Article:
[OpenAFS] Windows Client, quota and filemanager - no warning!

Todd M. Lewis utoddl@email.unc.edu
Wed, 11 Jan 2006 15:12:02 -0500


Your explanation of the error flows through the various levels is 
informative, and I believe you are 100% right on the level you are 
talking about.

 From the user's perspective, however, all he sees is that he goes to 
move/copy a file with the standard tools the Desktop provides, and the 
operation goes on forever.

I agree with you that the Application -- in this case Microsoft's 
Drag'n'drop dead GUI -- is not doing what needs to be done, and it's 
clearly at fault. I'll go further and say that the few kludges I've 
thought up to somehow detect this problem and mitigate its effects (like 
noticing that we're getting gobs of VOVERQUOTA in a short period and 
perhaps putting up a message box to that effect on the screen) are just 
that -- horrible hacks that anybody with any sense of design would like 
to avoid.

Maybe Vista will do the Right Thing, or perhaps something right enough, 
so that the user gets a clue. In the mean time, the current system as a 
whole behaves badly in this circumstance, and the user doesn't 
particularly care which component is at fault.

There's a subtle difference between being right and being correct. I 
think your components are right, but the system as a whole is not 
correct, and fixing the user level application(s) in this case is not an 
option. Given that, and the fact that, as you explained, passing errors 
up the chain isn't solving the problem, the question then becomes, "Is 
there anything else, within reason, that can be done to inform the user 
that there may be something amiss?"  The answer may very well be, "Not 
really," and I'd be surprised if there's anybody else on the list (or 
OpenAFS-devel, which is where this should probably be anyway) in a 
better position -- either skill-set or experience-wise -- to answer that 
question than you. But restating with increasing degrees of detail that 
the existing OpenAFS components are handling return codes properly 
doesn't really address the larger issue.

Jeffrey Altman wrote:
> The AFS Cache Manager cannot speak directly to the user.   When the
> VOVERQUOTA is received it is delivered to the application in this
> manner:
>                               VOVERQUOTA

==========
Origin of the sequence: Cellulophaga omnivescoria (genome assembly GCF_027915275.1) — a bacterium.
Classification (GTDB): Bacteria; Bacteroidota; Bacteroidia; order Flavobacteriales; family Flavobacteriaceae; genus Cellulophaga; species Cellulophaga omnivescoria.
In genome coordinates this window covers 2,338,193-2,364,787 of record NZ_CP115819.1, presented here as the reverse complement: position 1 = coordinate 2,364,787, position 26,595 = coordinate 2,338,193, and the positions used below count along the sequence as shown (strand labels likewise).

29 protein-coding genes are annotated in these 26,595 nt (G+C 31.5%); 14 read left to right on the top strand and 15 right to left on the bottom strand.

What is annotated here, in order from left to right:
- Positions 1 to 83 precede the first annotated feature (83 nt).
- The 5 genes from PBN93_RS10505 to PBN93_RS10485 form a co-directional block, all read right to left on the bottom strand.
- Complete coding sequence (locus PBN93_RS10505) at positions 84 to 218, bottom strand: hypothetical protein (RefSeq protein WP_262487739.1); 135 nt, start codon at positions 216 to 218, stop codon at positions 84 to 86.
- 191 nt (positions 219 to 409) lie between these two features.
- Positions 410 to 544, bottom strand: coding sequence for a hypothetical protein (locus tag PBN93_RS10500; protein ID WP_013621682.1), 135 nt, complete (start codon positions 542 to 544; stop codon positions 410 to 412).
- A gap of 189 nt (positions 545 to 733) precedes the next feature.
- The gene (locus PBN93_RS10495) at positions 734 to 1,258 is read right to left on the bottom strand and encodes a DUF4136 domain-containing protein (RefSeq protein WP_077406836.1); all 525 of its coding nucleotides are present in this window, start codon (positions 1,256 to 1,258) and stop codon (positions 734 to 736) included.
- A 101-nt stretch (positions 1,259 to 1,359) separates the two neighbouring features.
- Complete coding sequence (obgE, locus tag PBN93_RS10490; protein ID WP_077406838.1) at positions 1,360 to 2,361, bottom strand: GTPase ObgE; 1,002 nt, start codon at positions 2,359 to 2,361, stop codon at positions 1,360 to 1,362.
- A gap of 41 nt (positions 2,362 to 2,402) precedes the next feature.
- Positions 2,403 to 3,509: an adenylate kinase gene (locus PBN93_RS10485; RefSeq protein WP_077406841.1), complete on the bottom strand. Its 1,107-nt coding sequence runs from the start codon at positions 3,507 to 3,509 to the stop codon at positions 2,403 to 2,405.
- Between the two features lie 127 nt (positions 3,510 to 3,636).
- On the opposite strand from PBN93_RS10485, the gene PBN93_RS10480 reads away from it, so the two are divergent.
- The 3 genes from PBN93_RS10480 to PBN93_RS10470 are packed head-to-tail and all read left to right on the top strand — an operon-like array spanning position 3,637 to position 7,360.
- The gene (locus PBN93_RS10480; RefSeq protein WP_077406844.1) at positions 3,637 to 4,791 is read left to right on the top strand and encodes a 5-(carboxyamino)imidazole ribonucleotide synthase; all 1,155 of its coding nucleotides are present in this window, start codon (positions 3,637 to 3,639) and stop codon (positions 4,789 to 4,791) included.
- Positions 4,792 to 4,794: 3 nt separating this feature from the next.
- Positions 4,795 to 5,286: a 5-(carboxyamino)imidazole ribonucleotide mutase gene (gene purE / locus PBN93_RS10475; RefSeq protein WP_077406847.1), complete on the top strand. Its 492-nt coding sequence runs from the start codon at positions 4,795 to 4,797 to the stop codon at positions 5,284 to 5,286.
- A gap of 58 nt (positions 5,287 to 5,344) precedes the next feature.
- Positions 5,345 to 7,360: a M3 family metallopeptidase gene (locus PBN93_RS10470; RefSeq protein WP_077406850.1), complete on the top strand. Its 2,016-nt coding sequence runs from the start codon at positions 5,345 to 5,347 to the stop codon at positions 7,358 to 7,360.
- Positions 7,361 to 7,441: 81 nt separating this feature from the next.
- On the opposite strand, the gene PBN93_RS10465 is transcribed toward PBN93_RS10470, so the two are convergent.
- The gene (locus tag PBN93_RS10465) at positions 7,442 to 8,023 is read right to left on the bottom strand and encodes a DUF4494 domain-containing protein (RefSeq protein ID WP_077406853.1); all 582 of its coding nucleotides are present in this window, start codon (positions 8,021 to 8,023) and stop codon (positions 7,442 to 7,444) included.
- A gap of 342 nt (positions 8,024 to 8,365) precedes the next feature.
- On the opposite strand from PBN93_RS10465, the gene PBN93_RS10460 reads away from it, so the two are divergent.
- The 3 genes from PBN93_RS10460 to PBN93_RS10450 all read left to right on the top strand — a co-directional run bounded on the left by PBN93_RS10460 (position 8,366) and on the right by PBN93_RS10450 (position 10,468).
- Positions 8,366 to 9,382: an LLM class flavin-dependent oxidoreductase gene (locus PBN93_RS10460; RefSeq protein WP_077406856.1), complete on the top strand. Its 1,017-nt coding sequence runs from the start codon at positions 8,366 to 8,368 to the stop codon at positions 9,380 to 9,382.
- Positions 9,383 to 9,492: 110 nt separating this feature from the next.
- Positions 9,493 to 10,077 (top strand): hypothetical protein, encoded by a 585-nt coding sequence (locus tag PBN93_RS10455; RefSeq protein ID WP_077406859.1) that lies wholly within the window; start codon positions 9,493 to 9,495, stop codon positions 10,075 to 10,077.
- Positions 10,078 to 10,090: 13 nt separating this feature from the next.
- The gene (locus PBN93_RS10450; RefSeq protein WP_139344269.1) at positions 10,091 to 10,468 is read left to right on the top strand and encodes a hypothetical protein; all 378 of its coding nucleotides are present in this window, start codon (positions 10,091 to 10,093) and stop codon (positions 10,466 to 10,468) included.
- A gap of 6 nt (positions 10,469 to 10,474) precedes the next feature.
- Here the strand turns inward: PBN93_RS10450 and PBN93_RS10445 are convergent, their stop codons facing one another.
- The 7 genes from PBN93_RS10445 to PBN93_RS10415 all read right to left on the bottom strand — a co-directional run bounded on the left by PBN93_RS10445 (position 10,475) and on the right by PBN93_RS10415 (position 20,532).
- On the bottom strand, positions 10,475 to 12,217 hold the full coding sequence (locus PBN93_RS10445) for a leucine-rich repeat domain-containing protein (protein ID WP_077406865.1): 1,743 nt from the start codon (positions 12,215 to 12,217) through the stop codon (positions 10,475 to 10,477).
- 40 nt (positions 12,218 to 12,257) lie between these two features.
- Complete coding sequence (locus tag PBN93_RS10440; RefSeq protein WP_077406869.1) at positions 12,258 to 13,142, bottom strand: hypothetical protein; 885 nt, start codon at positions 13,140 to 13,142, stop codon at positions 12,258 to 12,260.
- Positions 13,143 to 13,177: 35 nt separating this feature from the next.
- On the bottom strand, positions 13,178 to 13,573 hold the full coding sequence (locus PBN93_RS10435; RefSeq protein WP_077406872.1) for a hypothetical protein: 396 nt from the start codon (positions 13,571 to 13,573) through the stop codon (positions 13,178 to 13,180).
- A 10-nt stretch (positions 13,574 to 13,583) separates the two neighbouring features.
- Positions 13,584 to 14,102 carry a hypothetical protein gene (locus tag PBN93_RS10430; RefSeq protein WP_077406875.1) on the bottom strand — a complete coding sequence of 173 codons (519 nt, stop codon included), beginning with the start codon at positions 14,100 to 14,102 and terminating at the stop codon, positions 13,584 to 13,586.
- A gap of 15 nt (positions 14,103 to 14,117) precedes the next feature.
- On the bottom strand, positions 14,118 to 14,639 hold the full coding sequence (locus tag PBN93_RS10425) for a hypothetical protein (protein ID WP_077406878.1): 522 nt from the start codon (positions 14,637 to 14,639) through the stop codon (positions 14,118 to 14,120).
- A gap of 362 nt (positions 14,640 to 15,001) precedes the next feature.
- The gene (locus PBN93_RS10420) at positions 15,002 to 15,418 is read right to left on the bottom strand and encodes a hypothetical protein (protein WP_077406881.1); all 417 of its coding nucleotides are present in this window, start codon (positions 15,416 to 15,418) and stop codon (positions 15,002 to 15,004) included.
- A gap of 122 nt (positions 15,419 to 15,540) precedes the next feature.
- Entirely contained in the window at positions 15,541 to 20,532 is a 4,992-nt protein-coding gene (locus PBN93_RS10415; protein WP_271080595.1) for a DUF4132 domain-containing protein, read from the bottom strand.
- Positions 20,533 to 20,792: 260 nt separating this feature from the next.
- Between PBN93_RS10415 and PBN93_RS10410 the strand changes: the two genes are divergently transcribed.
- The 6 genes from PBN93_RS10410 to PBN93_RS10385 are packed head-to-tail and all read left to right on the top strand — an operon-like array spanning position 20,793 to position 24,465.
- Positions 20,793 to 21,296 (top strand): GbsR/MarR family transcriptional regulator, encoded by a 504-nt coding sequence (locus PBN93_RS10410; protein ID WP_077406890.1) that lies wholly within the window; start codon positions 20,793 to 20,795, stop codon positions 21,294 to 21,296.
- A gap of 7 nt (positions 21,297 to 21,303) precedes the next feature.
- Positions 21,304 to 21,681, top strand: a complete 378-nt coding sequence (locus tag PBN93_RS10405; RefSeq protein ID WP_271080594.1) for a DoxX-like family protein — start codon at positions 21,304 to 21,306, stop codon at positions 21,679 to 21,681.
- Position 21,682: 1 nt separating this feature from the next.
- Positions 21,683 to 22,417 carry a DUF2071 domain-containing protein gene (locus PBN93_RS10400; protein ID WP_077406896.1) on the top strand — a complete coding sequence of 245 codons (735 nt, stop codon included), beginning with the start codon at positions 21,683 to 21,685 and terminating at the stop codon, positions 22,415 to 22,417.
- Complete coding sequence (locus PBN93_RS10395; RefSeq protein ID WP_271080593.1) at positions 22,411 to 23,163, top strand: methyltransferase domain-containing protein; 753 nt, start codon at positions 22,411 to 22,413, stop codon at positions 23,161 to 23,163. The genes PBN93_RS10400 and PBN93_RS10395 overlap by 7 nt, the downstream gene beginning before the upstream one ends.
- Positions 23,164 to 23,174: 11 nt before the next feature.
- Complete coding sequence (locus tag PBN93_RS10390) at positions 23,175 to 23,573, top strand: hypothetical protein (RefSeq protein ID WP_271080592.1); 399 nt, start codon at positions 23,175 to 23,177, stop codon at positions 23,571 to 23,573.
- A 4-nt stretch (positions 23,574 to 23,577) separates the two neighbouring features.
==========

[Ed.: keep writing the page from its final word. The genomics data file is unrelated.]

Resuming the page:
>                                   |
>                                   |
>                          +-----------------+
>                          |AFS Cache Manager|
>                          +-----------------+
> 				  |
>                           +---------------+
>                           |SMB/CIFS Server|
>                           +-------.-------+
>                                   |
>                                   '
>                          STATUS_DISK_FULL
>                                   |
>                                   |
>                        +----------'--------+
>                        |Windows CIFS Client|
>                        +-------------------+
>                                   |
>                             +---------+
>                             |Win32 API|
>                             +---------+
>                                   |
>                            +-----------+
>                            |Application|
>                            +-----------+
> It is not possible for the AFS Cache Manager to determine what the
> application does with errors.
> If you have some evidence that the AFS Cache Manager is ignoring
> errors from the AFS File Server, please provide some evidence.
> Otherwise, you should speak with the developers of your applications.
> Jeffrey Altman
> ted creedon wrote:
>>It appears that windows does not correctly pass the message on to the
>>user, therefore it would be convenient if the client did.
>>As I recall, the message box is indecipherable.
   / Todd_Lewis@unc.edu  919-445-9302  http://www.unc.edu/~utoddl /
  /       With her marriage she got a new name and a dress.      /